Accountability is important in any organisation and especially so in a Not-for-Profit. Understanding the inputs, outputs, outcomes and impact of an activity, helps communicate this to the various stakeholders. Funders, whether they are governments or institutions providing grants or donors giving a few coins, want to know that their funds are looked after and used well. In the past, the focus was very much on what you spent the funds on. Now, it’s more about how you’ve made a difference.



What are Inputs?

In service-based organisations, one of the key inputs is people.

Inputs are the resources you use to do what it is you do.

Others are the resources and finances used in your organisation.

  • If you’re providing care to people, the inputs would include not just the time of your team but also any equipment they need, any medical supplies, the rent on the facilities you use.
  • For a community sports club inputs would be balls and equipment, a vehicle for transport and the hours of volunteer work that makes the club work.

Inputs are often the easiest of our 4 to identify. Generally, you have control over them and make decisions about how many to use on each project. You will roster the right people, give them access to the tools and consumables they need. For this reason, they have always been a key measure of accountability. An important part of any grant application is outlining what you will spend the funds on. Then later you account for how you have actually spent them.



What do we mean by Outputs?

Measuring outputs is more about what you do.

Outputs is about the tasks and services you perform.

Outputs tend to be reasonably easy to measure, and measure quickly, because you (or your team) are there and present, able to see what is happening.

  • In delivering Meals on Wheels, you know how many dinners you have prepared and delivered.
  • If you’re in the business of running a theatre, you know how many plays you put on, how many people attended.


If you don’t have the right tools or systems to measure outputs, you have the means to implement them. Sometimes, you need to consider which are the important outputs to measure. Is it that you’ve put on 5 plays or that you’ve entertained 1,000 theatre-goers. That’s where you need to consider them in the context of  your strategic goals, or those of your funders. What do they want to know?



Examples of Outcomes

Out of our 4 measures, outcomes can sometimes be the hardest to define. They differ from the inputs and outputs we have discussed so far, in that they are outward-facing.

Outcomes are customer-centric.

To know what your outcomes are, ask questions like these:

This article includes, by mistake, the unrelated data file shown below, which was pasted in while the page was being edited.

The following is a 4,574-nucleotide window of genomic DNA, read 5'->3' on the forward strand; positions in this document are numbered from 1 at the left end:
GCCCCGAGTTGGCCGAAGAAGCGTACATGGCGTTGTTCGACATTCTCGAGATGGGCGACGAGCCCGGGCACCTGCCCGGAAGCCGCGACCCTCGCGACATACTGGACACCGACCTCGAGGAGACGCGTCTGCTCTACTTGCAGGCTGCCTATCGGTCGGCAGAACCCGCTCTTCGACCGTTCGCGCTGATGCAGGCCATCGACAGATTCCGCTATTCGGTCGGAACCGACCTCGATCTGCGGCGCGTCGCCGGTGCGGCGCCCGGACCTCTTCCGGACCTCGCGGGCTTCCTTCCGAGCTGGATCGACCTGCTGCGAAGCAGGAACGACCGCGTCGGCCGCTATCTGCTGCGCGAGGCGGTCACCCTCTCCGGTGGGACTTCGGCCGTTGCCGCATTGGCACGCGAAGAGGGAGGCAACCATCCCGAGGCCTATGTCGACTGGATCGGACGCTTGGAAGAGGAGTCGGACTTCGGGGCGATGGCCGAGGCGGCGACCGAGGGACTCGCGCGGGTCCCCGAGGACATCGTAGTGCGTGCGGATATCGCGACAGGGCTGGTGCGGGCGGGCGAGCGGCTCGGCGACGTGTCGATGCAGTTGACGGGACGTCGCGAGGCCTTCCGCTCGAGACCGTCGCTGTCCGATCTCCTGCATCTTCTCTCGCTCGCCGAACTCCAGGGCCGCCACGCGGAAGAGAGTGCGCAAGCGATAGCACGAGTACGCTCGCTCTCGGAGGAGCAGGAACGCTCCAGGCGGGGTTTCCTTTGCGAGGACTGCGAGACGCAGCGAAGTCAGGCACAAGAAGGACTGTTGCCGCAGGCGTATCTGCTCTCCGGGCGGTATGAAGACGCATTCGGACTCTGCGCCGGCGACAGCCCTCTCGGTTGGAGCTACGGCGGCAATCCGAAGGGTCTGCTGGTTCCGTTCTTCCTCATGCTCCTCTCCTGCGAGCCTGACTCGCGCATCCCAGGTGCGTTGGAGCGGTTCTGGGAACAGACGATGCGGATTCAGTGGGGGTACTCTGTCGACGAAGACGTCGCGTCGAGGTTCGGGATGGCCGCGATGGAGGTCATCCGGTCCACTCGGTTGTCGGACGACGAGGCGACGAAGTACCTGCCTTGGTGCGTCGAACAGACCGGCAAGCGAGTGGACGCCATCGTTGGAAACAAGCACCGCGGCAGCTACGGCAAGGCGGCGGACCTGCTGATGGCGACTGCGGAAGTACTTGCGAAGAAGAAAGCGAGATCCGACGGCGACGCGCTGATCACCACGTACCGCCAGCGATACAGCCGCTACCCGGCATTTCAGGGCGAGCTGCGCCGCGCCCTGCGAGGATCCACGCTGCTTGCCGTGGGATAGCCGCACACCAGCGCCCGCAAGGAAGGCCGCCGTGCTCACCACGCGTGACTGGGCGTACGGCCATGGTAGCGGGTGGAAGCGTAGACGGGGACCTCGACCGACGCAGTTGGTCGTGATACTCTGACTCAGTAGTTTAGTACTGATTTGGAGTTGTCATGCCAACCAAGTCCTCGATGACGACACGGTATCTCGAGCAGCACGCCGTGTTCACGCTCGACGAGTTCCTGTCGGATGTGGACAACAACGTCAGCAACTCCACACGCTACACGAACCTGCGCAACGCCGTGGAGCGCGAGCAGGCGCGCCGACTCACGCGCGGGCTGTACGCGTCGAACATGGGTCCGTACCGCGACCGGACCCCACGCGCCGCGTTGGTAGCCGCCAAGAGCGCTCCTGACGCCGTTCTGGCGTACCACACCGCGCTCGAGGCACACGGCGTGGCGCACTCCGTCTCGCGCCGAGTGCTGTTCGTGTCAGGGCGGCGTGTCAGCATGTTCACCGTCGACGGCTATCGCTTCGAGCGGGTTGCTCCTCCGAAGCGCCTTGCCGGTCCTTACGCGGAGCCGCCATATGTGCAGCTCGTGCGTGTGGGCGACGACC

• How do your customers/clients benefit?
  • What changed for them?

We are looking for the short-medium term changes for your customers. Sometimes, you can’t measure the outcomes yourself because they happen after your job is done. That can complicate measurement and may require the use of other parties to do the counting. At times the outcomes can be more subjective or may be measured with qualitative surveys. Ideally, you would choose objective, quantitative outcomes if you can.




How can we Measure Impact?

Out of inputs, outputs, outcomes and impact, it’s the latter, impact, that is usually the hardest to measure. It’s also the one with the broadest outlook.

You could consider the impact of a project on your organisation, on your clients or on the community you operate in (and define that narrowly or broadly). A program can have many impacts and they tend to ripple over time.

Impact does need to be measured over a long period of time.

It’s rare to be able to assess the impact of any program the day after it has finished. Sometimes it may take years to realise the extent of the impact.

A common substitute for reporting the actual impact of a project is to focus on the expected impact. This may be just wishful thinking in some cases. However, it may also be reasonable if there is documented evidence of the success of similar programs.



A Practical Example: Measuring Inputs, Outputs, Outcomes and Impact

The theory is great but sometimes working through a practical example helps to bring this all home. One of our local charities started off gathering donations of food and providing breakfast to schoolchildren. They’ve since expanded and do various fund-raising activities, bring in sponsorship and provide the same service to an ever-widening group of children.


What are their inputs?

Inputs are what they consume:

  • Donations of food
  • Volunteer labour
  • A paid employee
  • Funding


What are their outputs?

The outputs are what they produce:

  • The number of breakfasts provided
  • Amount of schools they serviced
  • How many children they have fed


What are the outcomes?

In this example, the outcomes are the immediate benefits:

  • Well-fed children
  • More children attending school


What is the impact?

This program hasn’t been running long enough to be able to measure the long-term impact. However, there have been academic studies of similar programs that have confirmed positive impacts in the areas of:

  • Improved academic performance
  • Higher rates of completing schooling

Communicating the impact of a program is an important part of attracting ongoing funding. Funders need long-term goals to be willing to commit to long-term funding. Being able to document and explain the inputs, outputs, outcomes and impact of your program is vital to its success.

Even businesses like ours find ways to measure our impact from time to time. We did this a few years ago with the help of some ACNC numbers. At that time, we calculated that we save our NFP customers over $12m every year.

Use Calxa to help you track any of these values as part of your monthly reporting. This Financial KPIs for Business Guide will direct you to Calxa’s KPI Builder where you can set up your measuring indicators and include them on visual graphs.